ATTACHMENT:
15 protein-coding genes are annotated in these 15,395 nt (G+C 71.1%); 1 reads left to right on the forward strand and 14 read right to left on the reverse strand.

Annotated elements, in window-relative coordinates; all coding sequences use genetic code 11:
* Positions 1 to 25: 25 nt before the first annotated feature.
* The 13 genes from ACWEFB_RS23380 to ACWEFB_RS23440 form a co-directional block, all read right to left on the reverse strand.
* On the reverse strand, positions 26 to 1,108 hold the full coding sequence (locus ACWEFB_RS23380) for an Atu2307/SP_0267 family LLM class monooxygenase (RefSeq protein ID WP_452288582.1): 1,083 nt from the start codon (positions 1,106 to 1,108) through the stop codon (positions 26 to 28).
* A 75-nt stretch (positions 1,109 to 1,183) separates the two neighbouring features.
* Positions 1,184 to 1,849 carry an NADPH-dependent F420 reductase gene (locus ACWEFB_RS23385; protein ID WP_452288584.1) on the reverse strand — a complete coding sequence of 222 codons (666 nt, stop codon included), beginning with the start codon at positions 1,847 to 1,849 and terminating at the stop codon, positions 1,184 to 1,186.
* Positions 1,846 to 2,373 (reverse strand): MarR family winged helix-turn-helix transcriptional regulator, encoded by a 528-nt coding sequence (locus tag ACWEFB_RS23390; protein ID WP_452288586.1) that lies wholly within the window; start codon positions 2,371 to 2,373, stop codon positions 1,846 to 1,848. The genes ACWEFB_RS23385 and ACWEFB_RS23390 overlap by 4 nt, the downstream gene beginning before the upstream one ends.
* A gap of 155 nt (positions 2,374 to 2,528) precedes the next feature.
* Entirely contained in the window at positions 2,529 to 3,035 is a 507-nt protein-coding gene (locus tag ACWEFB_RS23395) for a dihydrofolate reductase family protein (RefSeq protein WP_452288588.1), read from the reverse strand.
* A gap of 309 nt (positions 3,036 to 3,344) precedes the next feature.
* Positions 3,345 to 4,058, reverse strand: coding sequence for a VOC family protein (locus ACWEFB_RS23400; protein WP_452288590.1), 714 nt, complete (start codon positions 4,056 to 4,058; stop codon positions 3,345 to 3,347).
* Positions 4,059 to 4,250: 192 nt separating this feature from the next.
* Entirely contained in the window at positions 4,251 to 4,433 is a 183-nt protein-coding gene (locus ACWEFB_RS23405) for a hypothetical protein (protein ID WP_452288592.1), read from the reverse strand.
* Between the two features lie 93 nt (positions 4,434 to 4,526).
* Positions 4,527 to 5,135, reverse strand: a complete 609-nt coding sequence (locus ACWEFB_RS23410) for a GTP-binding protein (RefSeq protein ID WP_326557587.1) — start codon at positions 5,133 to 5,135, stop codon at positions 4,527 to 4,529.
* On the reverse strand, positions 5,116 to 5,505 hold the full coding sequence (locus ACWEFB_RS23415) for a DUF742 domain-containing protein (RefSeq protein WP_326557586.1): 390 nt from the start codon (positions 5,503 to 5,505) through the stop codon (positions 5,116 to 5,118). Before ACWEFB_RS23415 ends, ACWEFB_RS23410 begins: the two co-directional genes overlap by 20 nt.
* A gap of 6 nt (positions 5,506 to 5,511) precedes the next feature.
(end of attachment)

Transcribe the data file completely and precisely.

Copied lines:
15 protein-coding genes are annotated in these 15,395 nt (G+C 71.1%); 1 reads left to right on the forward strand and 14 read right to left on the reverse strand.

Annotated elements, in window-relative coordinates; all coding sequences use genetic code 11:
* Positions 1 to 25: 25 nt before the first annotated feature.
* The 13 genes from ACWEFB_RS23380 to ACWEFB_RS23440 form a co-directional block, all read right to left on the reverse strand.
* On the reverse strand, positions 26 to 1,108 hold the full coding sequence (locus ACWEFB_RS23380) for an Atu2307/SP_0267 family LLM class monooxygenase (RefSeq protein ID WP_452288582.1): 1,083 nt from the start codon (positions 1,106 to 1,108) through the stop codon (positions 26 to 28).
* A 75-nt stretch (positions 1,109 to 1,183) separates the two neighbouring features.
* Positions 1,184 to 1,849 carry an NADPH-dependent F420 reductase gene (locus ACWEFB_RS23385; protein ID WP_452288584.1) on the reverse strand — a complete coding sequence of 222 codons (666 nt, stop codon included), beginning with the start codon at positions 1,847 to 1,849 and terminating at the stop codon, positions 1,184 to 1,186.
* Positions 1,846 to 2,373 (reverse strand): MarR family winged helix-turn-helix transcriptional regulator, encoded by a 528-nt coding sequence (locus tag ACWEFB_RS23390; protein ID WP_452288586.1) that lies wholly within the window; start codon positions 2,371 to 2,373, stop codon positions 1,846 to 1,848. The genes ACWEFB_RS23385 and ACWEFB_RS23390 overlap by 4 nt, the downstream gene beginning before the upstream one ends.
* A gap of 155 nt (positions 2,374 to 2,528) precedes the next feature.
* Entirely contained in the window at positions 2,529 to 3,035 is a 507-nt protein-coding gene (locus tag ACWEFB_RS23395) for a dihydrofolate reductase family protein (RefSeq protein WP_452288588.1), read from the reverse strand.
* A gap of 309 nt (positions 3,036 to 3,344) precedes the next feature.
* Positions 3,345 to 4,058, reverse strand: coding sequence for a VOC family protein (locus ACWEFB_RS23400; protein WP_452288590.1), 714 nt, complete (start codon positions 4,056 to 4,058; stop codon positions 3,345 to 3,347).
* Positions 4,059 to 4,250: 192 nt separating this feature from the next.
* Entirely contained in the window at positions 4,251 to 4,433 is a 183-nt protein-coding gene (locus ACWEFB_RS23405) for a hypothetical protein (protein ID WP_452288592.1), read from the reverse strand.
* Between the two features lie 93 nt (positions 4,434 to 4,526).
* Positions 4,527 to 5,135, reverse strand: a complete 609-nt coding sequence (locus ACWEFB_RS23410) for a GTP-binding protein (RefSeq protein ID WP_326557587.1) — start codon at positions 5,133 to 5,135, stop codon at positions 4,527 to 4,529.
* On the reverse strand, positions 5,116 to 5,505 hold the full coding sequence (locus ACWEFB_RS23415) for a DUF742 domain-containing protein (RefSeq protein WP_326557586.1): 390 nt from the start codon (positions 5,503 to 5,505) through the stop codon (positions 5,116 to 5,118). Before ACWEFB_RS23415 ends, ACWEFB_RS23410 begins: the two co-directional genes overlap by 20 nt.
* A gap of 6 nt (positions 5,506 to 5,511) precedes the next feature.